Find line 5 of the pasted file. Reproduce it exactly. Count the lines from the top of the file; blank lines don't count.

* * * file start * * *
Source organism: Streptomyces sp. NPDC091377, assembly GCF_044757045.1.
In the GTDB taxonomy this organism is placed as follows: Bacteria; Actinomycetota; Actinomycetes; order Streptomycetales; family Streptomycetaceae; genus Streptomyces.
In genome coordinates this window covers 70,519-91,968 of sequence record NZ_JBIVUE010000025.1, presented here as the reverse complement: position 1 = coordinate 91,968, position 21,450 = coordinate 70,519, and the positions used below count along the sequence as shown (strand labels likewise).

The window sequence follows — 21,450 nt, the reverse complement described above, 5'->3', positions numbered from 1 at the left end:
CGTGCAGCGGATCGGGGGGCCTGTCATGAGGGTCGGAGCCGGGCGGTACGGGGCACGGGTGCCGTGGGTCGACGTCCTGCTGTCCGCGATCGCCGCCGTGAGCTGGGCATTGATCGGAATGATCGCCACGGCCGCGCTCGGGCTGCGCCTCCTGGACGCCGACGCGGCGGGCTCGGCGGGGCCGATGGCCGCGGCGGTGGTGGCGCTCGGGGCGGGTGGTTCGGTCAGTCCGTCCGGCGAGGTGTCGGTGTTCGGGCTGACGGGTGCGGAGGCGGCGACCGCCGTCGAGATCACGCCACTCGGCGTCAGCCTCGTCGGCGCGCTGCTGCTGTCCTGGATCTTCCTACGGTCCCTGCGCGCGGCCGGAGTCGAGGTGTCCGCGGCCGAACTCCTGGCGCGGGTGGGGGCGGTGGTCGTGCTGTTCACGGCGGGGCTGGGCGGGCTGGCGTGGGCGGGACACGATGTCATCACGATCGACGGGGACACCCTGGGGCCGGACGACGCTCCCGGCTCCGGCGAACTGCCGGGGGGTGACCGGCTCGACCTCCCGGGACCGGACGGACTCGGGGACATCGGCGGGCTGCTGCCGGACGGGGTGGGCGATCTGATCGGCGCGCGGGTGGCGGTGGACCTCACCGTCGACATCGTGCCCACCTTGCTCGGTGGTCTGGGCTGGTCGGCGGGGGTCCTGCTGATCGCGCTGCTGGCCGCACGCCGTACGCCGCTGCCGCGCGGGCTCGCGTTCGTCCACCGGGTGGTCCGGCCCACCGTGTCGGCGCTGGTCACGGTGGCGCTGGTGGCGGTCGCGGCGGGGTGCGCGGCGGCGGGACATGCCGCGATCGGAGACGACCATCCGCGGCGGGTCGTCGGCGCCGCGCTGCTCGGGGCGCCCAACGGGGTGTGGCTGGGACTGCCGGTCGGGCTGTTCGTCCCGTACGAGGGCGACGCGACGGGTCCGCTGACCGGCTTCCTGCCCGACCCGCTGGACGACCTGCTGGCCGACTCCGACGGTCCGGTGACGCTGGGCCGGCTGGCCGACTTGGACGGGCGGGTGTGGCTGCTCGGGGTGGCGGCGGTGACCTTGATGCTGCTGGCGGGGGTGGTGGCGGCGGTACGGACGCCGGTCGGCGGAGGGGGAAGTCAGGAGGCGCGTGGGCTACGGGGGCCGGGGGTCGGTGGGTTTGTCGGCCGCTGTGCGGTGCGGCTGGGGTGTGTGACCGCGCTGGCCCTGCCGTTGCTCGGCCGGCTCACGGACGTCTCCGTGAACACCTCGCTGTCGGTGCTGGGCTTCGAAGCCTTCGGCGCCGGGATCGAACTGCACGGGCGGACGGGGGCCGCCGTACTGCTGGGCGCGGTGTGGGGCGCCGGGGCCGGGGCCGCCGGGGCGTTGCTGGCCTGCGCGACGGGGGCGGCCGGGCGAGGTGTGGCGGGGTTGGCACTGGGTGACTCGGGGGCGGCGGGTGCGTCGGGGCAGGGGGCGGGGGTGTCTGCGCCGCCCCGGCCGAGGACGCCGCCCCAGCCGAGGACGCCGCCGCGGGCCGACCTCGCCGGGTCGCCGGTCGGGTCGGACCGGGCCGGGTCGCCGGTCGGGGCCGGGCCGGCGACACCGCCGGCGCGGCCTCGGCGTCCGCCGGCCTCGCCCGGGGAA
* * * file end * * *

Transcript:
CGTGCAGCGGATCGGGGGGCCTGTCATGAGGGTCGGAGCCGGGCGGTACGGGGCACGGGTGCCGTGGGTCGACGTCCTGCTGTCCGCGATCGCCGCCGTGAGCTGGGCATTGATCGGAATGATCGCCACGGCCGCGCTCGGGCTGCGCCTCCTGGACGCCGACGCGGCGGGCTCGGCGGGGCCGATGGCCGCGGCGGTGGTGGCGCTCGGGGCGGGTGGTTCGGTCAGTCCGTCCGGCGAGGTGTCGGTGTTCGGGCTGACGGGTGCGGAGGCGGCGACCGCCGTCGAGATCACGCCACTCGGCGTCAGCCTCGTCGGCGCGCTGCTGCTGTCCTGGATCTTCCTACGGTCCCTGCGCGCGGCCGGAGTCGAGGTGTCCGCGGCCGAACTCCTGGCGCGGGTGGGGGCGGTGGTCGTGCTGTTCACGGCGGGGCTGGGCGGGCTGGCGTGGGCGGGACACGATGTCATCACGATCGACGGGGACACCCTGGGGCCGGACGACGCTCCCGGCTCCGGCGAACTGCCGGGGGGTGACCGGCTCGACCTCCCGGGACCGGACGGACTCGGGGACATCGGCGGGCTGCTGCCGGACGGGGTGGGCGATCTGATCGGCGCGCGGGTGGCGGTGGACCTCACCGTCGACATCGTGCCCACCTTGCTCGGTGGTCTGGGCTGGTCGGCGGGGGTCCTGCTGATCGCGCTGCTGGCCGCACGCCGTACGCCGCTGCCGCGCGGGCTCGCGTTCGTCCACCGGGTGGTCCGGCCCACCGTGTCGGCGCTGGTCACGGTGGCGCTGGTGGCGGTCGCGGCGGGGTGCGCGGCGGCGGGACATGCCGCGATCGGAGACGACCATCCGCGGCGGGTCGTCGGCGCCGCGCTGCTCGGGGCGCCCAACGGGGTGTGGCTGGGACTGCCGGTCGGGCTGTTCGTCCCGTACGAGGGCGACGCGACGGGTCCGCTGACCGGCTTCCTGCCCGACCCGCTGGACGACCTGCTGGCCGACTCCGACGGTCCGGTGACGCTGGGCCGGCTGGCCGACTTGGACGGGCGGGTGTGGCTGCTCGGGGTGGCGGCGGTGACCTTGATGCTGCTGGCGGGGGTGGTGGCGGCGGTACGGACGCCGGTCGGCGGAGGGGGAAGTCAGGAGGCGCGTGGGCTACGGGGGCCGGGGGTCGGTGGGTTTGTCGGCCGCTGTGCGGTGCGGCTGGGGTGTGTGACCGCGCTGGCCCTGCCGTTGCTCGGCCGGCTCACGGACGTCTCCGTGAACACCTCGCTGTCGGTGCTGGGCTTCGAAGCCTTCGGCGCCGGGATCGAACTGCACGGGCGGACGGGGGCCGCCGTACTGCTGGGCGCGGTGTGGGGCGCCGGGGCCGGGGCCGCCGGGGCGTTGCTGGCCTGCGCGACGGGGGCGGCCGGGCGAGGTGTGGCGGGGTTGGCACTGGGTGACTCGGGGGCGGCGGGTGCGTCGGGGCAGGGGGCGGGGGTGTCTGCGCCGCCCCGGCCGAGGACGCCGCCCCAGCCGAGGACGCCGCCGCGGGCCGACCTCGCCGGGTCGCCGGTCGGGTCGGACCGGGCCGGGTCGCCGGTCGGGGCCGGGCCGGCGACACCGCCGGCGCGGCCTCGGCGTCCGCCGGCCTCGCCCGGGGAA